Earlier this year my friend (a software engineer at Google) sent this article and jokingly commented that a bot had done better than them at Google’s coding interview.

In the following days, I heard a range of stories highlighting the capabilities of this bot from generating a meal and weight loss plan (see tweet below) to birthday ideas for a 10-year-old to helping students cheat.


I took none of this with much seriousness until I heard Satya Nadela, Microsoft CEO ( Add Footnote: Microsoft Invests $10 Billion in ChatGPT Maker OpenAI) talk about ChatGPT and how it was helping farmers in rural India get access to e-government services in a local regional language. This is when I started thinking about ChatGPT and its potential to help local governments in the United States (US) and around the world.

Satya Nadella on How ChatGPT is Helping Villagers in India

What is ChatGPT? What makes it different from the existing Chatbots?


Chatbots are not a new concept, in fact, they are pretty widely used across the public and the private sector. If you shop online or book appointments or even use social media chances are you have used/interacted with a chatbot. So, before we get into ChatGPT, here is a quick overview of what chatbots are:

Chatbots are software programs that use automation or artificial intelligence (AI) techniques to provide support and simulate a human-like conversation with the end user. Chatbots can primarily be categorized into:

(i) Rule-based (also known as menu-based or button-based); and

(ii) AI-based.

Rule-based chatbots follow a certain set of input instructions and decision trees to guide the conversation. You may have used one of these on a DMV website, your city’s website, or while booking a Doctor’s appointment.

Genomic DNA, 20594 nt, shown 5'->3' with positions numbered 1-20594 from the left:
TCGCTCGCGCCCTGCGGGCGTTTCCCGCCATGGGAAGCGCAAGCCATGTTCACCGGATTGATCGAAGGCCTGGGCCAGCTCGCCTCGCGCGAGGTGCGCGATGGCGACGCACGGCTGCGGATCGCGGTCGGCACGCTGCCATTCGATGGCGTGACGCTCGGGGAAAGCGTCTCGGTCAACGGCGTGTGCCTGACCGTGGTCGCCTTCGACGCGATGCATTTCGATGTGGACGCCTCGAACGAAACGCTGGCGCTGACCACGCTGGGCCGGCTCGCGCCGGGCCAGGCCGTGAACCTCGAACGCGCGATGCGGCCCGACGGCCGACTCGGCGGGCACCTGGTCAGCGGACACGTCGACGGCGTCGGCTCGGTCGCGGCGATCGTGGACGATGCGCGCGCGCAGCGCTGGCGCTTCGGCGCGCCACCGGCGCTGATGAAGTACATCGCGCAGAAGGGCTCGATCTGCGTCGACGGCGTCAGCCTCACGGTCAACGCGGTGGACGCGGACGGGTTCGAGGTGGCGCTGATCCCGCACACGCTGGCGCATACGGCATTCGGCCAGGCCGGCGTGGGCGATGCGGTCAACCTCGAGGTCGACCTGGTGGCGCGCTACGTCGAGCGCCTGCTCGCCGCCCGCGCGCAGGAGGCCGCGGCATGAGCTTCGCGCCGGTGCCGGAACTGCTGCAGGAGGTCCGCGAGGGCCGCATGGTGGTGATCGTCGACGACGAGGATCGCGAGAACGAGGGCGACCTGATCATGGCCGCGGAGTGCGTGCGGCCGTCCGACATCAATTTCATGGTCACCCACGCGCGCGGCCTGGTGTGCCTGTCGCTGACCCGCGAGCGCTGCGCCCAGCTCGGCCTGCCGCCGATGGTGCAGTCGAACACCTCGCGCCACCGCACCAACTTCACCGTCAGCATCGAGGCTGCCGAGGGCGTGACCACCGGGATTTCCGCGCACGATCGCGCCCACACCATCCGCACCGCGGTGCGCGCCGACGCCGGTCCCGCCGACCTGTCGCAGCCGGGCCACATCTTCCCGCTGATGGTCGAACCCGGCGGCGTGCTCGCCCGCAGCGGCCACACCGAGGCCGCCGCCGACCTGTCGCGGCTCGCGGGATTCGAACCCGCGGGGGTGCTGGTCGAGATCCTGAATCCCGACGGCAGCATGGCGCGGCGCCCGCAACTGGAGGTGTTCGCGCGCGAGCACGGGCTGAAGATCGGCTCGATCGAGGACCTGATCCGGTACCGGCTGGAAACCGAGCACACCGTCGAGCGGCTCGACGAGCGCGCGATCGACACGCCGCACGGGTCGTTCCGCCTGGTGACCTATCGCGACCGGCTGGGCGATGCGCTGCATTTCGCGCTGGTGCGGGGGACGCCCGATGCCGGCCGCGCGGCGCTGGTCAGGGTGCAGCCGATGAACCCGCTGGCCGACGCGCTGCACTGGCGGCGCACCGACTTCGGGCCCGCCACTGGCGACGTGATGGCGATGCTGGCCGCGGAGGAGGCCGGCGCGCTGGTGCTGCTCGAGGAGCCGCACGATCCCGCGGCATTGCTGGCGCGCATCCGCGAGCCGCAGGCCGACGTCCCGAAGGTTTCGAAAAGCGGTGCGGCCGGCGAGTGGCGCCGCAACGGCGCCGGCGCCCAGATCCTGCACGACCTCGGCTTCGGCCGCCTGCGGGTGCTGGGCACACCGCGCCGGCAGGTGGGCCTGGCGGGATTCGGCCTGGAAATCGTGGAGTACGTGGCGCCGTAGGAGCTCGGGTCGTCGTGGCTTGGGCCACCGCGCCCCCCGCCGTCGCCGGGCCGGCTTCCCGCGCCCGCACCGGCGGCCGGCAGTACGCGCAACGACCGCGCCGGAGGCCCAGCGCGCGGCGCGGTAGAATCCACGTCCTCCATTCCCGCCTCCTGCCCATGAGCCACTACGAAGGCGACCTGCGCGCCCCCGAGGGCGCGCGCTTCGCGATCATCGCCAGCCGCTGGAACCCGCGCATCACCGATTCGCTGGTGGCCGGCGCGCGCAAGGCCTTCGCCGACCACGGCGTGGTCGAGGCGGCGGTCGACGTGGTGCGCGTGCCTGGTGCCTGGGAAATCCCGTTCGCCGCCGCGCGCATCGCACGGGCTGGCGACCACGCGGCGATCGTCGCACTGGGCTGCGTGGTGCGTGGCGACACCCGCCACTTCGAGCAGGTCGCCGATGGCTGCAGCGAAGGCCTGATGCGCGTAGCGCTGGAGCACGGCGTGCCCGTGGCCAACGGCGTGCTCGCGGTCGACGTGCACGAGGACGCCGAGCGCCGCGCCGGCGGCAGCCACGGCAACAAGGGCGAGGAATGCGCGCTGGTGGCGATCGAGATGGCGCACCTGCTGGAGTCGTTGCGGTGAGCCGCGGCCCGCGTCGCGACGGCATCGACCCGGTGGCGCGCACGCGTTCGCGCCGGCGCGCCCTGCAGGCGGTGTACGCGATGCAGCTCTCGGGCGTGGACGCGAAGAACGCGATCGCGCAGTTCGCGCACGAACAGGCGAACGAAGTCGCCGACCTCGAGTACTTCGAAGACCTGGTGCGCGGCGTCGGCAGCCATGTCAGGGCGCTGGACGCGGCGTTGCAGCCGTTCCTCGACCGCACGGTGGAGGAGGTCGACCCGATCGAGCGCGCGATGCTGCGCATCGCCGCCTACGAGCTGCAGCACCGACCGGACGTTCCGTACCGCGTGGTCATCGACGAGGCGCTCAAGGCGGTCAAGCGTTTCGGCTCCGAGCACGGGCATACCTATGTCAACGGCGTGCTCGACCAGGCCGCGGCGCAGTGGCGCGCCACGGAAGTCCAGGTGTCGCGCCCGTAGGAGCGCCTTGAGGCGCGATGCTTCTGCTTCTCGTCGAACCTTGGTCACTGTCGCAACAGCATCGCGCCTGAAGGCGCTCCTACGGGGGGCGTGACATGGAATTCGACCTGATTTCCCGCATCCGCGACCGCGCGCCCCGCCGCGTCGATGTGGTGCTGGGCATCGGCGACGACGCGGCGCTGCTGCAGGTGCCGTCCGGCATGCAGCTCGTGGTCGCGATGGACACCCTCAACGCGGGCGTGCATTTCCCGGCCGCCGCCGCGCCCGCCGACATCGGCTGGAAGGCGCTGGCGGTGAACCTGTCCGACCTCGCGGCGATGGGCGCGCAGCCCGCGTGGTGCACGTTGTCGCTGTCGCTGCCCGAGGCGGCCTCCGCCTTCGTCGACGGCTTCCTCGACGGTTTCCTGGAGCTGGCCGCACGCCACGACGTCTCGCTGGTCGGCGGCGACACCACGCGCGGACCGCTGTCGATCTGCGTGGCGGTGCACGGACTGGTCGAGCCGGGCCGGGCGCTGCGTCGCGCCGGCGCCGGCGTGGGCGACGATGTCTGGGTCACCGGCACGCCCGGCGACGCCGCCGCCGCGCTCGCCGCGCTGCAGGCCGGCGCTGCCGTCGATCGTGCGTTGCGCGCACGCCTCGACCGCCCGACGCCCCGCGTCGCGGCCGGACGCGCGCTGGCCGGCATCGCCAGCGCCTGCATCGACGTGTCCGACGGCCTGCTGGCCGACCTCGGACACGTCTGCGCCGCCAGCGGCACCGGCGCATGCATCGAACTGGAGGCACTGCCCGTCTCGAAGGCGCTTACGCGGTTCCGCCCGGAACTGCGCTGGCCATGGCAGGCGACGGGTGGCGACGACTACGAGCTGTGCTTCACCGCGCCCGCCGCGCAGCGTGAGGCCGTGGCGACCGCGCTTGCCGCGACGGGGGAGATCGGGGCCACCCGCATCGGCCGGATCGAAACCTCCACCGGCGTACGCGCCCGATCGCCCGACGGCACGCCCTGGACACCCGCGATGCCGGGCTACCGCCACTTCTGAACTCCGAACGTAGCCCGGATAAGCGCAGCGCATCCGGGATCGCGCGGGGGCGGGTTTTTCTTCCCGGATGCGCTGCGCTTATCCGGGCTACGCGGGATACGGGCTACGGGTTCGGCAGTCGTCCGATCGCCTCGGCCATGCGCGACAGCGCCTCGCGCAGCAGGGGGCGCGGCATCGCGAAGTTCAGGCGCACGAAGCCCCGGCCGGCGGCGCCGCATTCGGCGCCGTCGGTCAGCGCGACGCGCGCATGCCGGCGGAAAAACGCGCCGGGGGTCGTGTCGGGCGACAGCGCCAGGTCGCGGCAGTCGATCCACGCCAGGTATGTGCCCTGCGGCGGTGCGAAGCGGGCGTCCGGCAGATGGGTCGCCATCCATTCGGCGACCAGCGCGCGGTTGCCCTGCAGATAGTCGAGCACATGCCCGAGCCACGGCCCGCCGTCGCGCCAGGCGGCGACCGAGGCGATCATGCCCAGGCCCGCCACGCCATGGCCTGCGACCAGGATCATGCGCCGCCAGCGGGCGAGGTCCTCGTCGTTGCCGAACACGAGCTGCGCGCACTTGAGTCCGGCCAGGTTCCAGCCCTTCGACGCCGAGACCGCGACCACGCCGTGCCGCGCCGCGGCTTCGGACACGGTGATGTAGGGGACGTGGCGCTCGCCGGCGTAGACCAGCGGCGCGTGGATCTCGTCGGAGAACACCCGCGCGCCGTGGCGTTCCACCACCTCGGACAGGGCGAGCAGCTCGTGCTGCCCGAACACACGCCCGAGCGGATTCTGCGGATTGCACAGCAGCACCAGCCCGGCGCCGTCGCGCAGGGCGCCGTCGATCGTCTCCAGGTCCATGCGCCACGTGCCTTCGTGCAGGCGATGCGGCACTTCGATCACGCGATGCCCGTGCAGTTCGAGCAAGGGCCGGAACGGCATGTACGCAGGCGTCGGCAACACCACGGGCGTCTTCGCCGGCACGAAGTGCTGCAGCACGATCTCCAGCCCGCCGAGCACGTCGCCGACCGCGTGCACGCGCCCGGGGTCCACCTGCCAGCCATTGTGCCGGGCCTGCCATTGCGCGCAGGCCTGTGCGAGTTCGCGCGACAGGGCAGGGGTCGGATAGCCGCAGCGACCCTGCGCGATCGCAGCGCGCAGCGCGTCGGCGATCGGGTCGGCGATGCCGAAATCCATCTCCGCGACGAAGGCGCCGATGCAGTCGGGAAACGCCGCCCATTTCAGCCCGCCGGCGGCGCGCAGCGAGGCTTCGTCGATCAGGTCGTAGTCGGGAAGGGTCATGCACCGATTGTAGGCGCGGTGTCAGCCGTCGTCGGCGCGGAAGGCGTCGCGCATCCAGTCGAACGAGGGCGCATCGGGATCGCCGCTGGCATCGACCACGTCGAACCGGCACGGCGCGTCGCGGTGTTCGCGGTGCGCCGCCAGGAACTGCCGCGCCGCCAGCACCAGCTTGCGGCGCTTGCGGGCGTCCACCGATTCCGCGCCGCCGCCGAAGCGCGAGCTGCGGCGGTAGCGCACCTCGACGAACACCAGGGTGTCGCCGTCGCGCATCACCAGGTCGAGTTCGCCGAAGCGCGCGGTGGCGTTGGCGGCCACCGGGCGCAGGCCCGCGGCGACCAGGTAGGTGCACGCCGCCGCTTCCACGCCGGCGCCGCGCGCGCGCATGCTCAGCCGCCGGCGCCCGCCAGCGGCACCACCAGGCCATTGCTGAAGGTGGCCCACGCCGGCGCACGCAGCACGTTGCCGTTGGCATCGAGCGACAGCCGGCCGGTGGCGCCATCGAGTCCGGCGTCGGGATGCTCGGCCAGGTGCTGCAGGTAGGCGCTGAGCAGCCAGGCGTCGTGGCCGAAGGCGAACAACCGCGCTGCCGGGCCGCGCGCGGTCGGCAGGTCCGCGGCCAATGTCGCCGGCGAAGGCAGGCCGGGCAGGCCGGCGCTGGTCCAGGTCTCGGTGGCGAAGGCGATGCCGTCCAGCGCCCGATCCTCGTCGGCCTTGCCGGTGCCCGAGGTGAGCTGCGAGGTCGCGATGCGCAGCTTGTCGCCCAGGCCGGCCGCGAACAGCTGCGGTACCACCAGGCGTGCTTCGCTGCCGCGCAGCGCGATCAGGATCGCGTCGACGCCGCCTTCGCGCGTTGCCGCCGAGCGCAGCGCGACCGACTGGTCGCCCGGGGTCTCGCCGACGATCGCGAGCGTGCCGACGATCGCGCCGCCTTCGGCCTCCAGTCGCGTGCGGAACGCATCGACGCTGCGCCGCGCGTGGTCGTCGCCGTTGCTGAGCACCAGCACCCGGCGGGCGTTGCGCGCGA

AI-based chatbots, on the other hand, are powered by machine learning models. They are more sophisticated as they can understand the context of queries to solve problems and continuously learn to produce more accurate responses over time.

Add Footnote: Quick reads to learn more about Chatbot

What Is A Chatbot? Everything You Need To Know

What is a chatbot? | IBM


So now what exactly is ChatGPT and what’s the hype all about? ChatGPT is a large language model AI chatbot developed by OpenAI. While Google (Bardjoin the waitlist to try it out) and Meta (Galactica – taken down three days after launch) ********have developed their own large language models, what makes ChatGPT quite the craze is its public availability. OpenAI launched the chatbot to the public in November 2022 and attracted some 100 million users who experimented and “played” with the bot. Since then OpenAI has launched a newer version ChatGPT-4 and introduced a paid version (ChatGPT plus) as the company plans to eventually monetize the chatbot.

OpenAI ChatGPT Landing Page Description

Source: OpenAI ChatGPT

Here is a Twitter thread that explains how ChatGPT works in simple words:

Major cities such as Singapore and Dubai are already exploring the potential uses of ChatGPT in making their services more efficient. The Singaporean government is considering using the technology to help reduce the time spent by their officials on knowledge work such as writing and reviewing policies and doing research. Dubai Electricity and Water Authority (DEWA) already announced that it will be using ChatGPT, supported by Microsoft’s digital and cloud services, to help its customers and employees.